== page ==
Roller coaster ride became 'nightmare' for Texas woman's family

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Story highlights

  • Six Flags Over Texas says it's committed to finding out what caused a woman's death
  • In Facebook posts, Rosy Esparza's family calls the experience a "nightmare"
  • Authorities say there is no sign of "foul play or criminality"
  • Witnesses tell CNN affiliates that the woman didn't feel safe before the ride

It was Rosy Esparza's first trip to Six Flags.

She sat on the Texas Giant, a 14-story-high roller coaster that boasts what the amusement park calls "the world's steepest drop."

Minutes later, one of the roller coaster's seats came back empty.

Now Esparza is dead and Six Flags Over Texas representatives say the theme park is committed to finding out what led to the woman's death on Friday.

Esparza's son-in-law and his wife were sitting in front of her at the time. Contrary to witness accounts reported by CNN affiliates, Ronald Segovia told CNN he did not hear his mother-in-law mention that her seat did not lock properly.

Segovia also told CNN that Esparza was sitting by herself, contrary to initial reports that she was sitting beside her son. Her sons, according to Segovia, were not there.

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Witnesses: Woman fell off roller coaster
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In Facebook posts on Saturday, her sons described the experience as a nightmare.

A flood of condolences and prayers poured in.

"Only God knows Mama," Amado Esparza posted in Spanish along with a photo showing a group of people praying at the amusement park, "something that I will always have as a memory of you is that you loved adventures."

Later, he described his mother as his best friend.

"It is sad to lose my mom," he wrote, "but I am happy that when she was alive she enjoyed it to the fullest. I always took her to explore new places."

On Saturday, authorities said an initial investigation showed no sign of foul play in the woman's death.

"At this point of the investigation, it does not appear there was any foul play or criminality associated with this tragic incident," the Arlington Police Department said in a statement.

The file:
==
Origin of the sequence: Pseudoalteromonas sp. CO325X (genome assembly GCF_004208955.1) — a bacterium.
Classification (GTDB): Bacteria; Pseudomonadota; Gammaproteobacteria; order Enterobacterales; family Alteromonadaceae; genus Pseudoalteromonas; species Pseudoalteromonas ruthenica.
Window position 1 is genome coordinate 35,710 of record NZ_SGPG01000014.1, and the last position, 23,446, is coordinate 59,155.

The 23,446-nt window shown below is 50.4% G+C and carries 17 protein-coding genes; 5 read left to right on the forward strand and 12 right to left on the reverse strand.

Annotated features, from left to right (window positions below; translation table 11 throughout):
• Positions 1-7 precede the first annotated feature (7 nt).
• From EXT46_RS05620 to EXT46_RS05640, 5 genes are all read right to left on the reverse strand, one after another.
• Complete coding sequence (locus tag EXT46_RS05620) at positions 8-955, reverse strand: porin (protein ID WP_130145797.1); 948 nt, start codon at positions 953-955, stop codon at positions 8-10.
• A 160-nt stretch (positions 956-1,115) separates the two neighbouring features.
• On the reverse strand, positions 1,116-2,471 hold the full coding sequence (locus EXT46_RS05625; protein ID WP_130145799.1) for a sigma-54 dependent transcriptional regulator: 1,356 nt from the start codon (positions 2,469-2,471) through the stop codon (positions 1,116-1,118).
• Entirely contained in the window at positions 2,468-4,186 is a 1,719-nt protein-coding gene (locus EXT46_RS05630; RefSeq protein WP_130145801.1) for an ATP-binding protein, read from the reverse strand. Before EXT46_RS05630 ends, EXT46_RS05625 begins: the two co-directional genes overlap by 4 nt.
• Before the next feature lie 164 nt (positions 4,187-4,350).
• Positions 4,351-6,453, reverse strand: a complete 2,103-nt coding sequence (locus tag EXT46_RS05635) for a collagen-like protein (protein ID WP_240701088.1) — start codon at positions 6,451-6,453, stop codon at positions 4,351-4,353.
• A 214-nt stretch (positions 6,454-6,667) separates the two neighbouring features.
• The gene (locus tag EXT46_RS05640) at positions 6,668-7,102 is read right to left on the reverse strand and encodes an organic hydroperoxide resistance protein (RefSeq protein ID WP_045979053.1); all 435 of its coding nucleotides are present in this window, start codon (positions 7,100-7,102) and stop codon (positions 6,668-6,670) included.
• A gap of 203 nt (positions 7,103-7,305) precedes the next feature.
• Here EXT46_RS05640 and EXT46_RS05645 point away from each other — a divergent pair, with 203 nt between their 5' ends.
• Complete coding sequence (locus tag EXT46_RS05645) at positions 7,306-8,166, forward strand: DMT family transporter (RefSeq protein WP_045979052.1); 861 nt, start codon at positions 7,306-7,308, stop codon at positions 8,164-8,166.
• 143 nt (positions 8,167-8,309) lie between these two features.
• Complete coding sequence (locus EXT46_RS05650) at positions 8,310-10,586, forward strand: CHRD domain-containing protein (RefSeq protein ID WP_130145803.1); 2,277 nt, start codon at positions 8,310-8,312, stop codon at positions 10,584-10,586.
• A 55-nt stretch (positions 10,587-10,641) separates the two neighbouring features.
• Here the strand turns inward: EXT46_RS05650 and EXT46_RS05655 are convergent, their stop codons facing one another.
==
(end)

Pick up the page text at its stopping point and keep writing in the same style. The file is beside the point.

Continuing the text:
Park visitors told CNN affiliate WFAA they saw the woman fall.

"She goes up like this," Carmen Brown told the affiliate, raising her hand up in the air. "Then when it drops to come down, that's when it released, and she just tumbled."

Brown told The Dallas Morning News that the woman had expressed concern to a park employee that she was not properly secured in her seat.

"He was basically nonchalant," Brown said. "He was, like, 'As long as you heard it click, you're fine.' Hers was the only one that went down once, and she didn't feel safe. But they let her still get on the ride."

Six Flags confirmed that a woman died Friday while riding the Texas Giant roller coaster, but did not provide further details.

"Since the safety of our guests and employees is our number one priority, the ride has been closed pending further investigation," the theme park said in a statement.

Six Flags Over Texas spokeswoman Sharon Parker said the park is committed to determining exactly what happened.

"It would be a disservice to the family to speculate regarding what transpired," she said. "When we have new information to provide, we will do so."

The Texas Giant was originally designed in 1990 as an all-wooden roller coaster. It was redesigned with a steel track and reopened in April 2011 to mark the theme park's 50th anniversary.

At its highest point, the roller coaster is 153 feet and has a drop of 147 feet, according to the theme park.

Thousands of kids hurt yearly on amusement rides

Authorities look at a number of factors when they investigate theme park accidents, said Bill Avery, an amusement ride and device safety consultant.

"You're going to look at the operations of it, and the human factor, the human part of the equation," he told CNN. "Was there an error or omission made by an operator or someone in operations?"

Maintenance and design would also be examined, he said, in addition to details such as the rider's posture and size.

Avery, who founded a ride safety consulting firm and once headed up safety at several parks, said there a few things visitors should keep in mind when it comes to securing safety restraints.

"As a general rule," he said, "It needs to fit snugly near your waistline, above the top of your thighs, so it can hold the passenger in regardless of what kind of forces are applied, and where they're applied, on the human body."

The International Association of Amusement Parks and Attractions, a trade group representing amusement parks, describes them as "one of the safest forms of recreation available to the public."

"Approximately 297 million guests visit the 400 U.S. amusement parks annually and take 1.7 billion safe rides," the association says on its website.

Visitors of fixed-site amusement parks -- places where rides are permanently attached to the ground -- have a 1 in 24 million chance of being seriously injured, the association said.